By Shannon Sigafoos

Contentment with our lives and our circumstances seems to revolve around practicalities: Do we like and feel contentment with our jobs? Our home lives? Our relationships with family and friends? Can we make ends meet? Do we manage the stressors well in our lives?  If the answer to even half of these questions is “yes,” it would make sense to say that this would lead to personal happiness and contentment. But, what about when it doesn’t? And, how does happiness change as we age?

Jamila Bookwala, professor of psychology, is chair of the new aging studies program.

Jamila Bookwala

A review paper published in Neuroscience and Behavioral Reviews and co-authored by Jamila Bookwala, dean of the faculty and professor of psychology, focuses on neurophysiological and biobehavioral processes that implement positive emotions and reviews the associations among neurotransmitters, hormones, brain networks, cognitive function, and social relationships in the context of positive emotions and affect.

“The Neuroscience of Positive Emotions and Affect: Implications for Cultivating Happiness and Wellbeing” has been published in Science Direct’s journal Neuroscience and Biobehavioral Reviews, Volume 121, February 2021. The review is part of “The Human Affectome Project” and is the outcome of a collaborative work process that includes intellectual contributions from 17 authors around the world. 

“I study emotional well-being from a lifespan perspective, focusing on middle and late life. In my own FYS course on understanding happiness, we cover how the brain is incredibly resilient. As we age, we know that structurally, the brain changes, and we experience shrinkage and some atrophy. And yet, we have a better capacity to be happy as we get older, which is just such a fascinating idea,” shares Bookwala. “My research looks at what factors can promote emotional well-being in the face of what are considered normative stressors in late life, such as caregiving or a physical health impairment. I’ve always been interested in factors that promote resilience in the face of such stressors.”

Coming off of a year in which the world has been experiencing a myriad of emotional effects due to the COVID-19 pandemic, the question of resilience—and what happiness really is—proves to be an interesting one that every person would have a different answer to. 

“What do we mean by happiness?” asks Bookwala. “One of the first tasks we [the authors] contributed to was a linguistic exercise about what words communicate happiness. It could be ‘joy’ or it could be ‘contentment.’ At the heart of this review paper is understanding happiness and well-being from a neurological standpoint and a behavioral standpoint.”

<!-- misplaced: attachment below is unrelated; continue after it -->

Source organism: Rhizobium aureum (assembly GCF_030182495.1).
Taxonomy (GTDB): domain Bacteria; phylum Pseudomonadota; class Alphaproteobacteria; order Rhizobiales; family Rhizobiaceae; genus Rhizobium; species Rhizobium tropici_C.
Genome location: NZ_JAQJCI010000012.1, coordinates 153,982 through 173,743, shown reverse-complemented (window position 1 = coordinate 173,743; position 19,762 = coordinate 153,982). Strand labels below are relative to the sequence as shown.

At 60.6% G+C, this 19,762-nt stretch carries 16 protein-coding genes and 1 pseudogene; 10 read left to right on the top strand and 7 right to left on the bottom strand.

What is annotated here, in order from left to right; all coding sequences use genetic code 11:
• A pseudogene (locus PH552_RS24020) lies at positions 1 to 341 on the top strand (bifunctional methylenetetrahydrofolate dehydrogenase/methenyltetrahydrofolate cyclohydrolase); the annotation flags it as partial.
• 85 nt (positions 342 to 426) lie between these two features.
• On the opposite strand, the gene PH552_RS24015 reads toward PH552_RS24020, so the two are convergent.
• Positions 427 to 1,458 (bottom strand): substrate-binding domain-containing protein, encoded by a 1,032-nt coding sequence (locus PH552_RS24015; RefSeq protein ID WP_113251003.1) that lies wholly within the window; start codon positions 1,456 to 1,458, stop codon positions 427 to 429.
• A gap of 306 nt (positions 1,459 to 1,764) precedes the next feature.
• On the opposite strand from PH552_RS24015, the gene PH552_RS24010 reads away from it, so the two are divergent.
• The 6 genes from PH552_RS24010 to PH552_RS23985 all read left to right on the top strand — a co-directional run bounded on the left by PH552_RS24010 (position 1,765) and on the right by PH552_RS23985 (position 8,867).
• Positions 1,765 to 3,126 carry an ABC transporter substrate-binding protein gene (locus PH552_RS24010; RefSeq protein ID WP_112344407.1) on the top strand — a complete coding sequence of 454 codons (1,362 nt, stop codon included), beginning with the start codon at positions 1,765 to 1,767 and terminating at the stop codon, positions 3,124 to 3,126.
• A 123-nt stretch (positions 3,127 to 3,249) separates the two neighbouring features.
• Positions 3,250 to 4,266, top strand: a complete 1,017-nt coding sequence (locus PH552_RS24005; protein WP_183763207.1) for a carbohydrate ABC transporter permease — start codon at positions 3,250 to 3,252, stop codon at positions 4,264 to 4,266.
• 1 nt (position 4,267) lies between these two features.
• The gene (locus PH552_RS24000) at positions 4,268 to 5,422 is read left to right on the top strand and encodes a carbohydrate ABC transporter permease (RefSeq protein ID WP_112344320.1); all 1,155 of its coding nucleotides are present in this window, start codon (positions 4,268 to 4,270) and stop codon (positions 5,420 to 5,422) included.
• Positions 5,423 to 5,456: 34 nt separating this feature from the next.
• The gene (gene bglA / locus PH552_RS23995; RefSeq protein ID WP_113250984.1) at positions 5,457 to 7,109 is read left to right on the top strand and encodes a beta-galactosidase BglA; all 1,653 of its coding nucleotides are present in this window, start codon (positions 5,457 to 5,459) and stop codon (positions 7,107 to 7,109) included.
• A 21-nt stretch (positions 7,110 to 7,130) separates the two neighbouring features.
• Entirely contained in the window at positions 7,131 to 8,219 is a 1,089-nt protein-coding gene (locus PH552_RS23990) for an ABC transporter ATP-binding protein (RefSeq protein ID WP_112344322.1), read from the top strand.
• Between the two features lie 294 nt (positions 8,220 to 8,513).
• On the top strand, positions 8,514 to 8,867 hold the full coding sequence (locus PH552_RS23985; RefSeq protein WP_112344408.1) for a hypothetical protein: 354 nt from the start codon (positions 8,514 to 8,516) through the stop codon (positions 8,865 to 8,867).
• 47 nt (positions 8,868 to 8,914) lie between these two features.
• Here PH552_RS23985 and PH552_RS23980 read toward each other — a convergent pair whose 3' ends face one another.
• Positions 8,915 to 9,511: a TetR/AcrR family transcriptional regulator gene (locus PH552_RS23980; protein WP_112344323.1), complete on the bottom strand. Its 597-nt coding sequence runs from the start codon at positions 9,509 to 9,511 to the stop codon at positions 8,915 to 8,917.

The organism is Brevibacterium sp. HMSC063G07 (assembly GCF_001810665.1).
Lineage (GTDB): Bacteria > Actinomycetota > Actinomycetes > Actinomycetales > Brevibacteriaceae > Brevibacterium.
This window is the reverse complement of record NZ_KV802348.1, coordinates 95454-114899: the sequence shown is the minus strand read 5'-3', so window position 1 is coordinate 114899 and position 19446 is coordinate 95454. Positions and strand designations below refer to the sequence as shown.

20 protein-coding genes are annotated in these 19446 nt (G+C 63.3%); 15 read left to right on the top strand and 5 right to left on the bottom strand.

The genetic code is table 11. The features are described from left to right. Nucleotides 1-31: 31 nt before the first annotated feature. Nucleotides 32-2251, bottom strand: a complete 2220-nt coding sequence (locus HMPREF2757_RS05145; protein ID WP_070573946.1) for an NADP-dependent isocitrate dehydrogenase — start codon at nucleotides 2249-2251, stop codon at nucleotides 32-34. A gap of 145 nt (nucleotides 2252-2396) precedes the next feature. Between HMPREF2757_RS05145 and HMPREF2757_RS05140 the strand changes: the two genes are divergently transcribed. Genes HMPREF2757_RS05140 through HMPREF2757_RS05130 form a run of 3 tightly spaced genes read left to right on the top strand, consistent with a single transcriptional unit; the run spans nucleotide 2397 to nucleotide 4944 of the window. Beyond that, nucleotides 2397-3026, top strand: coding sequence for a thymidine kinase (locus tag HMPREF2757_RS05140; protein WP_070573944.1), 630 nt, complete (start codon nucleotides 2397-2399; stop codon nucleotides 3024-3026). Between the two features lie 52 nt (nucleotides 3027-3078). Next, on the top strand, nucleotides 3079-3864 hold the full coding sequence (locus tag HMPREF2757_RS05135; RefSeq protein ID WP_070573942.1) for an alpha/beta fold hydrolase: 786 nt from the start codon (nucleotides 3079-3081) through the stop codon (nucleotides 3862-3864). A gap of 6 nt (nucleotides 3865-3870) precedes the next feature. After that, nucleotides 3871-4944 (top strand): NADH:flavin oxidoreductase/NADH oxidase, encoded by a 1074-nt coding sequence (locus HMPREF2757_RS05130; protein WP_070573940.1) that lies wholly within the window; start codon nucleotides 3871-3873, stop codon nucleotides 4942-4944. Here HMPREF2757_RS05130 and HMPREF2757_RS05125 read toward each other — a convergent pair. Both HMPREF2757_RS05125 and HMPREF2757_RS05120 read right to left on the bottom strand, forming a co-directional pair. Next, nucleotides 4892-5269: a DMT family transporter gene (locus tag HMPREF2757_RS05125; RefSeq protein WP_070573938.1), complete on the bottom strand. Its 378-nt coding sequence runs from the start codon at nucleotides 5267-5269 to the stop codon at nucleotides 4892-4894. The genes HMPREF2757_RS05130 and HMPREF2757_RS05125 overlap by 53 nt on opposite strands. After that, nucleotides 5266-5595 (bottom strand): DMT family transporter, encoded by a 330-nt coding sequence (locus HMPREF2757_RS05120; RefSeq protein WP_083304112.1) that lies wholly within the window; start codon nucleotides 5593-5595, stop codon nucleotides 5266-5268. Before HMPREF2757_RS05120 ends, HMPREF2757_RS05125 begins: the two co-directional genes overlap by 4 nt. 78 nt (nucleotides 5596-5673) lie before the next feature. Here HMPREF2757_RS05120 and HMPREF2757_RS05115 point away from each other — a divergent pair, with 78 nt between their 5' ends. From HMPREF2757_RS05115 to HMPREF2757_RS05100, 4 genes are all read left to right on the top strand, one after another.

Can happiness motivate you to be more engaged? Do you get happiness from exercising? Playing an instrument? Cooking a meal for your family? What defines happiness is unique to each individual. The research presented in “The Neuroscience of Positive Emotions and Affect” also discusses how happiness varies across individuals, over the lifespan, and by geographic region. Bookwala’s contributions to the article were related to positive emotions and well-being over the human lifespan and global trends in happiness.

The United Nations commissioned its first World Happiness Report (WHR) in 2012 and suggested that some geographical regions score above and below the mean global level of happiness and that nearly 75% of the variability in global levels of happiness falls under six factors: the perceived ability of social support, national gross domestic product (GDP), average health life expectancy, the perceived freedom to make life choices, generosity, and perceived levels of corruption. While North America falls above the mean global level, our responses to national events also play a part in our happiness. 

“In terms of what has happened over the past year with the virus, with racial injustice, and with political tensions, it has been a year where finding happiness in this country has been a challenge. It’s been a struggle. And I do think we’re resilient as people, and we’ve learned so much about ourselves—including what can keep us happy in very difficult times,” says Bookwala. “People have different thresholds for and different pathways to happiness.”

Bookwala also goes on to discuss how gratitude and balanced social relationships are important elements of happiness, citing the book Flourish: A New Understanding of Happiness and Wellbeing (by Martin Seligman) that students read in her FYS. 

“Social relationships are a part of happiness. We are social beings and isolation is not something we enjoy. But when I say isolation, I do not mean solitude; it is possible to be happy in solitude. Our own role in cultivating and maintaining happiness is very real. And what is interesting is, as we get older, we pick who we want to spend our time with much more carefully,” says Bookwala. “We’re much more selective, because we want to be with people who increase our emotional well-being. The Socioemotional Selectivity Theory of Aging [developed by Stanford University psychologist Laura Carstensen] explains that as we get older, we still want to be with people, but we want to be with people with whom we are closest. Our social circles shrink, but we shrink them selectively.” 

“For me, personally, I get tremendous joy from my family and friends. And from my work. For this, I’m very grateful,” Bookwala shares.

Categorized in: Faculty and Staff, Faculty Research, Featured News, Neuroscience, News and Features, Psychology

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